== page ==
Posted by:John W. Williams March 5th, 2015

This is a guest post by John W. Williams, User Experience Designer at IBM. This blog was first published on and has been published here with the author’s permission.

As a user experience designer working on large, enterprise projects, I have been thrilled with the increased focus of enterprise UX. I saw 2014 labelled as the “year of the enterprise user experience” in more than one place. Until the past year or so—in my own work at IBM—mobile enterprise apps were not very high on many customers’ radars. A large percentage of our client base is subject to regulatory compliance that makes opening up their internal apps and data to mobile access much easier said than done.

In the past year, there has been a marked change in customers’ interest in mobile. This new context is gaining a great deal of traction across IBM. I am happy to report that we have been encouraged to adopt a mobile-first design strategy for the past 3-4 years on projects where it is practical to do so. Thus, we will be well-prepared to handle the shift.

Within IBM, we have a ton of intellectual capital. It’s quite easy to fill up all of one’s spare time with the amazing volume of content that is available internally. You can literally learn a whole lot about just about everything via many internal IBM learning resources. However, I deemed it pertinent to step outside of IBM to get a broader view of what is happening in the world. As such, one of my new year’s professional resolutions was to make a concerted effort to attend more external webinars fromO’Reilly and others.

I recently signed up for an online webinar called Enterprise App UX: 7 Keys to Getting it Right  . The webinar was offered by Boston Technology.

Here is my review:

The webinar featured two primary presenters, both from Boston Technology. Richard Smith, VP-Business Development and Preetham Lawrence, UX Consultant.The session starts with Smith discussing why enterprise UX matters and the following figures underscore its importance:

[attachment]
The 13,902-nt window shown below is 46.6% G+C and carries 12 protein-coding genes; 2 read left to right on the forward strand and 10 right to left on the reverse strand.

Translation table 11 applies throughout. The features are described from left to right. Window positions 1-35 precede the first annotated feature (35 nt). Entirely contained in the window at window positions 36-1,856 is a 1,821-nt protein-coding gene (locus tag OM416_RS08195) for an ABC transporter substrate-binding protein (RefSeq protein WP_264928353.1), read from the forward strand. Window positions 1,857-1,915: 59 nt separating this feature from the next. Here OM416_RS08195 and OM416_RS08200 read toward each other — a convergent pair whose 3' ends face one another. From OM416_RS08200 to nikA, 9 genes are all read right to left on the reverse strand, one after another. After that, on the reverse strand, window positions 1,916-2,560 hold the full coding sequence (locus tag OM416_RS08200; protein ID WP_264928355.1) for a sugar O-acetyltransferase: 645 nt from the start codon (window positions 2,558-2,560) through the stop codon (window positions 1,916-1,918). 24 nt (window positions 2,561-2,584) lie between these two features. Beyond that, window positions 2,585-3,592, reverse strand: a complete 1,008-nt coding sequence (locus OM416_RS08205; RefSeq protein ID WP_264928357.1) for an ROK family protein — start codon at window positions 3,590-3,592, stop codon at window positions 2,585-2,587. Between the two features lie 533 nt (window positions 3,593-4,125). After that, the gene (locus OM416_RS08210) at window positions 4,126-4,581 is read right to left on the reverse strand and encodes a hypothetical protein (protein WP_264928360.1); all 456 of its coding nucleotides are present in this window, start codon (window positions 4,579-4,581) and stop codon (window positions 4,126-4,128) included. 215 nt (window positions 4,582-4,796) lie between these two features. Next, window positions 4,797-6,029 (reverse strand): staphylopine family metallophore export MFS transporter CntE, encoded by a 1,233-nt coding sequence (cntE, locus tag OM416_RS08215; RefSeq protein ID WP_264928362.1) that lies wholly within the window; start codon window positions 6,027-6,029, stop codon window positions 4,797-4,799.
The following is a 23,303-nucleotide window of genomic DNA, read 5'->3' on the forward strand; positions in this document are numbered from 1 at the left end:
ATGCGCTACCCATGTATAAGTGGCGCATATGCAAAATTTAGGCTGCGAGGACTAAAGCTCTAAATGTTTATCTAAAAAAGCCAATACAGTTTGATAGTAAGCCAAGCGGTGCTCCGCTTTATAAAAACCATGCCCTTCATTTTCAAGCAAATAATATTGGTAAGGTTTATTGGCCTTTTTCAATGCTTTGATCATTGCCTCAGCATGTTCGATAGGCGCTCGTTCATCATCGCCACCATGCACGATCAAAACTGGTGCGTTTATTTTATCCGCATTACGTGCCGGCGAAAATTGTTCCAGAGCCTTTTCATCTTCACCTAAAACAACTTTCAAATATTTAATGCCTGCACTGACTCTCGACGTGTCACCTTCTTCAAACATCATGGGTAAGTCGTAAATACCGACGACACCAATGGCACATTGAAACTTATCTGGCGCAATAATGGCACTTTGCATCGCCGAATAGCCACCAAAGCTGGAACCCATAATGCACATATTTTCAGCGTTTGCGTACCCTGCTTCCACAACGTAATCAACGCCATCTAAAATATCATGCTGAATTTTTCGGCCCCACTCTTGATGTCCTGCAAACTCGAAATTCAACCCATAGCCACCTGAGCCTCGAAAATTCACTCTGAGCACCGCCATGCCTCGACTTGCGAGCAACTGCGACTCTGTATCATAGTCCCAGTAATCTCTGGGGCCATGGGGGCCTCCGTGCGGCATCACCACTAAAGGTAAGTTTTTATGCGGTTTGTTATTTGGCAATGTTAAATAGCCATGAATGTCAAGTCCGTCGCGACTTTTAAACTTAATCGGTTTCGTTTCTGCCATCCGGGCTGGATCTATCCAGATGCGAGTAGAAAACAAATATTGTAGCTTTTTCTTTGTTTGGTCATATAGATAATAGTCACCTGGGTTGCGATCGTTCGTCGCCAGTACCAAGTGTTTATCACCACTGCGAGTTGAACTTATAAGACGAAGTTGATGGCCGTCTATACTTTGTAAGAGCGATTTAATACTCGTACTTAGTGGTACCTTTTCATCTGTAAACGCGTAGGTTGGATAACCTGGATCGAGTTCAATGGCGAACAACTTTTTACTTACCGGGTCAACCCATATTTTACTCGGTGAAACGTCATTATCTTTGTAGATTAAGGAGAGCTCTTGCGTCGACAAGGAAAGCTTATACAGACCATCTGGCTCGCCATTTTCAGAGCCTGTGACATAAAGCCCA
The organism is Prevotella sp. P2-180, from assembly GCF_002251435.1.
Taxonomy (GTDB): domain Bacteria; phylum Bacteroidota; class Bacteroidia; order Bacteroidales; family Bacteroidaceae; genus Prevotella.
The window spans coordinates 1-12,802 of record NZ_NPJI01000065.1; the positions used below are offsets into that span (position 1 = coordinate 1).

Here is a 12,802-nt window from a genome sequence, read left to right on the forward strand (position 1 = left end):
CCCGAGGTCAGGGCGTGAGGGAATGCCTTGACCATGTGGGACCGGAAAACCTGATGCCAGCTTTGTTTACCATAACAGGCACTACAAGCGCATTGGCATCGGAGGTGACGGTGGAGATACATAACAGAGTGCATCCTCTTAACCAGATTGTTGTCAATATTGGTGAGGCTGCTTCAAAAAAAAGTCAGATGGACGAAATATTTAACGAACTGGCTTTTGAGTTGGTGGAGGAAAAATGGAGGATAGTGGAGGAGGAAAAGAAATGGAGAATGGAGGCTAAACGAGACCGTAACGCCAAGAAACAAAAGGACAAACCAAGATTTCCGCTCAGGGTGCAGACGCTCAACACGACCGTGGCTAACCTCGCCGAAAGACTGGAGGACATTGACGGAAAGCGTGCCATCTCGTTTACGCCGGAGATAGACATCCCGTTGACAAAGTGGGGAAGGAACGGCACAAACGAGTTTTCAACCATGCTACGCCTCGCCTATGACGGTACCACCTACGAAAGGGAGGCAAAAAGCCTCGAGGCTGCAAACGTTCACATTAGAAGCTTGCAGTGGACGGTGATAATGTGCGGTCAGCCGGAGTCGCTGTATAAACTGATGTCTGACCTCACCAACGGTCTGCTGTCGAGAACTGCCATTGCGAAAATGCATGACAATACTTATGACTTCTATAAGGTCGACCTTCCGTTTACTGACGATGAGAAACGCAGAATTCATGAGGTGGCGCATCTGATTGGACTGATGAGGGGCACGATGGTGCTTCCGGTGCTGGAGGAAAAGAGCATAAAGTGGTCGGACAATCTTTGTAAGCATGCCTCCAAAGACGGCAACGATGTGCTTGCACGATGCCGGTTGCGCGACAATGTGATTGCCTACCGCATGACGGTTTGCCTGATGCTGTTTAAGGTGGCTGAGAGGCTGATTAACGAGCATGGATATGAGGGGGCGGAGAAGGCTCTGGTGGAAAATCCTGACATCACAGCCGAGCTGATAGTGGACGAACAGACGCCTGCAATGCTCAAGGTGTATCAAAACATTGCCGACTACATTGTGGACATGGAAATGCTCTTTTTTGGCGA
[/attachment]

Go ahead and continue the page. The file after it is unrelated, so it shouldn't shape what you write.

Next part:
• 88% of employees express a need to access work documents off the intranet
  • 89% of employees access business apps via mobile
  • 75% of organizations report an increase in productivity from mobile apps
  • 58% of worker express significant frustration in accessing and using enterprise apps on mobile devices
While enterprise applications are distinctly distinguishable from consumer-oriented apps (Facebook, Clipboard, Yelp, etc…) in many ways, we need to strive to make them as easy as the consumer-oriented apps. Failing to do so can have real consequences when one considers the decreased productivity, frustration and lost opportunity in a large organization forced to use poor, difficult to use, unreliable applications. Following Smith’s introduction, Lawrence takes over to define enterprise apps and then outlines the 7 key factors to getting enterprise UX right.

The following are presented as examples of enterprise applications:

Banking & Financial markets

  • Customer portfolio management app
  • Enterprise Banking app
Travel & transportation

  • Airline passenger tracking apps

  • Inventory tracking

Telecomm and civil engineering

  • Safety improvement apps
  • Apps to monitor pipeline breakages

Cross-industry apps

  • CRM & ERP
  • HR Portals